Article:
• Place your cakes on top of the foil squares and gently mist the chamber with a spray bottle containing water.
  • Fan the chamber using the lid before closing.

Conditions and Maintenance:

  • Set your fruiting chamber in a clean well lit area, keeping it out of direct sunlight. Ideal conditions are between 70-80 degrees Fahrenheit.
    Mist the walls of your fruiting chamber with water three to six times daily to keep the humidity levels up.
    Fan the tub daily using the lid, typically after misting.


Your mushrooms, or fruits, will appear as tiny white bumps before sprouting into “pins.” Pins can be though of as the baby mushrooms.

5-12 days after pinning your mushrooms should be ready to harvest.

How long to grow magic mushrooms?

You’ll know that the mushrooms are ready when the veil underneath the cap begins to separate from the cap.

Once the veil breaks the mushroom will begin to drop tiny black spores and will start to lose potency, so its best to harvest immediately before or after the veil breaks. 

To harvest, you will first remove the cake from the chamber.

Grab mature fruits by the stem as close to the cake as you can, then twist off gently. 

Clean any remaining vermiculite from the base of the mushroom using a clean knife or other utensil.

Set aside for drying.  

Step 7: Drying and Storage

Magic mushrooms can be stored fresh in the fridge for a short amount of time but will go bad after a week or so. That said, many growers will dehydrate their harvest which will allow them to last far longer and may be used in a variety of ways. Your goal here is to eliminate all moisture from the mushrooms leaving them “cracker dry”.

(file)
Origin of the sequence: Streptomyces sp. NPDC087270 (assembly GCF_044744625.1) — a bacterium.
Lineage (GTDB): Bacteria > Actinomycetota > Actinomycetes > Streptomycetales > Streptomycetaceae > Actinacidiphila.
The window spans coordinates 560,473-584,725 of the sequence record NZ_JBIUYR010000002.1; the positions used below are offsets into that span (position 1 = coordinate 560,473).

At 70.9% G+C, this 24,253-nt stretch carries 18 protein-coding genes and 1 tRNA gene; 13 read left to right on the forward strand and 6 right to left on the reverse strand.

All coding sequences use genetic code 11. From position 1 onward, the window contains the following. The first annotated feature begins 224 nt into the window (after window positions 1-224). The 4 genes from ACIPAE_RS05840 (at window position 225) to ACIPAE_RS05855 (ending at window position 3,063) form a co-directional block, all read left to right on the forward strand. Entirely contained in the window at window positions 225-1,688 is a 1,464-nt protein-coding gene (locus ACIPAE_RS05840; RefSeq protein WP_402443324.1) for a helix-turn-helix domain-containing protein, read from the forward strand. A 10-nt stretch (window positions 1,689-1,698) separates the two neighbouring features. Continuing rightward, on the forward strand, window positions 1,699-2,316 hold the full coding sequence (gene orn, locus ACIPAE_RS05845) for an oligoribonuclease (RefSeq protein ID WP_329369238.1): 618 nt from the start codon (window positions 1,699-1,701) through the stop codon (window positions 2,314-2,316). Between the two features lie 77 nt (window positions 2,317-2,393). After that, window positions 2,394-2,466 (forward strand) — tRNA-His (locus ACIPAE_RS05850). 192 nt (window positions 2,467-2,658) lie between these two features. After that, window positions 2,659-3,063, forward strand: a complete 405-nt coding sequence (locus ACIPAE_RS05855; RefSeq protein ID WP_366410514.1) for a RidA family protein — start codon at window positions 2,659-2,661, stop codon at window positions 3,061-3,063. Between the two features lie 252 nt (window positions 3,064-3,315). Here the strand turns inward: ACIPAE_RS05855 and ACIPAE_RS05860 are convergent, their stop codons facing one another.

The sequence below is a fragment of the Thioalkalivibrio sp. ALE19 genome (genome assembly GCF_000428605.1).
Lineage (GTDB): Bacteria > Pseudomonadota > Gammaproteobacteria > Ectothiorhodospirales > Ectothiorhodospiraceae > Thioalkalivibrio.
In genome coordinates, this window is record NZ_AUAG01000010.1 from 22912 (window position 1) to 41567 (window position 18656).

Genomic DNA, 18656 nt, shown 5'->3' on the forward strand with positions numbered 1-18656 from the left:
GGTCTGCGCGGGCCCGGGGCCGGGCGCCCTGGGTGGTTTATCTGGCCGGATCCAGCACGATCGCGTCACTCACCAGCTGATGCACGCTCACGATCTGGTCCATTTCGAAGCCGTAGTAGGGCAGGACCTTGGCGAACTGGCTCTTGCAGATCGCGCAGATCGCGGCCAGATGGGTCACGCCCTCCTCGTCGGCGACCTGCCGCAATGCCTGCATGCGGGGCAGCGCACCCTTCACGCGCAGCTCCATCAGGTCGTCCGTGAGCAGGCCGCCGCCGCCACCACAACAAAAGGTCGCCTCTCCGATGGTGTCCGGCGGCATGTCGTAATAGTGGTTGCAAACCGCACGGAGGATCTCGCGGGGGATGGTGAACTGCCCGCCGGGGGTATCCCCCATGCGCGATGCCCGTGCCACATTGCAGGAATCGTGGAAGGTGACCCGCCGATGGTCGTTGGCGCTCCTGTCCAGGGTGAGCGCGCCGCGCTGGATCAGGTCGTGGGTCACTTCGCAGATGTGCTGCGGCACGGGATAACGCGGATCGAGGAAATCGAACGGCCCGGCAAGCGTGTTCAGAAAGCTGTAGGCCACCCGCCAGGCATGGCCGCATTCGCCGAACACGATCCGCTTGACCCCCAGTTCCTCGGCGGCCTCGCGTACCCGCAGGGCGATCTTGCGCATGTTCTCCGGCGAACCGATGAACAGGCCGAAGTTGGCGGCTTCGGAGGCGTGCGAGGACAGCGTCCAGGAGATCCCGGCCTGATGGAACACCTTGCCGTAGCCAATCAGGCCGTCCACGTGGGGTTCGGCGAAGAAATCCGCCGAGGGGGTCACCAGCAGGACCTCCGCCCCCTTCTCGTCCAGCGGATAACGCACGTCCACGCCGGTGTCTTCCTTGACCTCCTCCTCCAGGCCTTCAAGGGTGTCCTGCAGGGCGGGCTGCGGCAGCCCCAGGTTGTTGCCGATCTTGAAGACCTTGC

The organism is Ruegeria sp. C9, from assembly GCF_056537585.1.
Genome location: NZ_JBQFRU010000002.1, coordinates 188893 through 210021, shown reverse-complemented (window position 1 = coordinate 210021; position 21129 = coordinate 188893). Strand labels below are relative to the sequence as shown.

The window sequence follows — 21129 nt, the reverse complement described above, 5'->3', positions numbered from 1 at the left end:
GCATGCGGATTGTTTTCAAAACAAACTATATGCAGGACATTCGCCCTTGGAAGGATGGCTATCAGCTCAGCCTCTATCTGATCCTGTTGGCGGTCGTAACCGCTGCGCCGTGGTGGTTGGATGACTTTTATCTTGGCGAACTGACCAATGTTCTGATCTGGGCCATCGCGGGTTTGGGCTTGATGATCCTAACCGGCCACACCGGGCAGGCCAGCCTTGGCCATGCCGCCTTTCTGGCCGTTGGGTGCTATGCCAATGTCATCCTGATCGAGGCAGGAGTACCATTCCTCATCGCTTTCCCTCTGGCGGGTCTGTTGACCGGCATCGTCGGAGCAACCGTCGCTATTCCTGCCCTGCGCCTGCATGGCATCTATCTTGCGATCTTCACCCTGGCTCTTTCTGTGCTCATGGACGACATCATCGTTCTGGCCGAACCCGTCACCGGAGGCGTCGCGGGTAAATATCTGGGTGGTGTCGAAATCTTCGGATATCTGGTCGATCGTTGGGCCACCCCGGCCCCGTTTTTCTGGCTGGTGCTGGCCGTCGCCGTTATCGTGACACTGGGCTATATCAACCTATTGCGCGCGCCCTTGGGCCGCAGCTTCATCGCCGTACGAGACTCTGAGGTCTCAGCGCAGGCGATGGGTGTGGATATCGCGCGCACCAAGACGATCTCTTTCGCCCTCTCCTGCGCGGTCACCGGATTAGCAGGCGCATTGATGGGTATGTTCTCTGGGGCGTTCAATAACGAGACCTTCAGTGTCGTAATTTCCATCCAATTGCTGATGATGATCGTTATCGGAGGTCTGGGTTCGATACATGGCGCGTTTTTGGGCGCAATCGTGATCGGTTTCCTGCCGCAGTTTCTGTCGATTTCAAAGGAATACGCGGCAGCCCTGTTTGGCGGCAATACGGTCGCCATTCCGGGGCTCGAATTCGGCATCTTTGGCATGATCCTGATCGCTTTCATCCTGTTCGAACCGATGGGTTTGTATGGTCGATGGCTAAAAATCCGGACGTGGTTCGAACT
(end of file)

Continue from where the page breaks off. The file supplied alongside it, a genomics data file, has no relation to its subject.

The simplest and most effective method to accomplish this is to use a food dehydrator. I found my first one after searching many thrift stores for as low as $5, however, you may also buy new. The problem we’ve found with standard dehydrators is that the trays often do not provide enough space between each other, which can be a problem for your BIG fruits. We’ve included links to a couple of dehidrators we have used and reccomend.

Best Value Used

best value for dehydrator for mushrooms

Find a used food dehydrator at your local thrift store!

Another method of drying your fruits is to simply set them outside in a sunny area with fresh airflow. You can also set them next to a fan for 8-12 hours; this method is not as effective and is harder to get cracker dry depending on where you live. The final option is to collect and use Silica Gel packs (the ones that come in your shoebox) to absorb the moisture. Simply air dry, then place all mostly dry fruits in a Ziploc bag with a handful of these babies. 

Step 8: Multiple Flushes 

The same cakes can be reused two to three times after flushing for the first time.

To promote a second and third flush you will allow the cakes to dry out for a few days after your flush. Dont worry, a slight blue or yellow tint in the mycelium is normal when drying.

Repeat the dunking process but this time do not add the casing layer of vermiculite. Place the cakes back in the grow chamber, misting and fanning as before.

After your second or third flush, you may start to notice contaminants on the cake. When in doubt, throw it out.


And that’s it! Hopefully, this Tek has inspired you to expand your learning and take on more advanced bulk growing techniques!